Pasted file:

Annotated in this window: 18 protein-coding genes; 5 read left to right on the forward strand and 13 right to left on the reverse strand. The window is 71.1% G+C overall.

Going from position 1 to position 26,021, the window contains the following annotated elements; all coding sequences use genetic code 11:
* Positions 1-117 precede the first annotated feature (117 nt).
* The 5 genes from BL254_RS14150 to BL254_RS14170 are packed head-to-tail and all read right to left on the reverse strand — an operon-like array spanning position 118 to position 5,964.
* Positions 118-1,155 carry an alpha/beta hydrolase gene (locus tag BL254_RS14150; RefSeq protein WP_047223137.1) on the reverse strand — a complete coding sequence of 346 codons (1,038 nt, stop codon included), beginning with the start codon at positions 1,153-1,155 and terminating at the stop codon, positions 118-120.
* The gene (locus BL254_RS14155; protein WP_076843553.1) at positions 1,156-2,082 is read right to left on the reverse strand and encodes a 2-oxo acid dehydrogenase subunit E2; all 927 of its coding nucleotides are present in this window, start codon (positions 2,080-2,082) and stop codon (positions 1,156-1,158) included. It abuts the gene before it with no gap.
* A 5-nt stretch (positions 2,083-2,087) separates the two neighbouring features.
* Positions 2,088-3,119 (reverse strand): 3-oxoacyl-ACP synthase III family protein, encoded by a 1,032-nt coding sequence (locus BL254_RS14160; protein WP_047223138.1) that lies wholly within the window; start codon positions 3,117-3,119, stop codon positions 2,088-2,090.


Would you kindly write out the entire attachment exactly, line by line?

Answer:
Annotated in this window: 18 protein-coding genes; 5 read left to right on the forward strand and 13 right to left on the reverse strand. The window is 71.1% G+C overall.

Going from position 1 to position 26,021, the window contains the following annotated elements; all coding sequences use genetic code 11:
* Positions 1-117 precede the first annotated feature (117 nt).
* The 5 genes from BL254_RS14150 to BL254_RS14170 are packed head-to-tail and all read right to left on the reverse strand — an operon-like array spanning position 118 to position 5,964.
* Positions 118-1,155 carry an alpha/beta hydrolase gene (locus tag BL254_RS14150; RefSeq protein WP_047223137.1) on the reverse strand — a complete coding sequence of 346 codons (1,038 nt, stop codon included), beginning with the start codon at positions 1,153-1,155 and terminating at the stop codon, positions 118-120.
* The gene (locus BL254_RS14155; protein WP_076843553.1) at positions 1,156-2,082 is read right to left on the reverse strand and encodes a 2-oxo acid dehydrogenase subunit E2; all 927 of its coding nucleotides are present in this window, start codon (positions 2,080-2,082) and stop codon (positions 1,156-1,158) included. It abuts the gene before it with no gap.
* A 5-nt stretch (positions 2,083-2,087) separates the two neighbouring features.
* Positions 2,088-3,119 (reverse strand): 3-oxoacyl-ACP synthase III family protein, encoded by a 1,032-nt coding sequence (locus BL254_RS14160; protein WP_047223138.1) that lies wholly within the window; start codon positions 3,117-3,119, stop codon positions 2,088-2,090.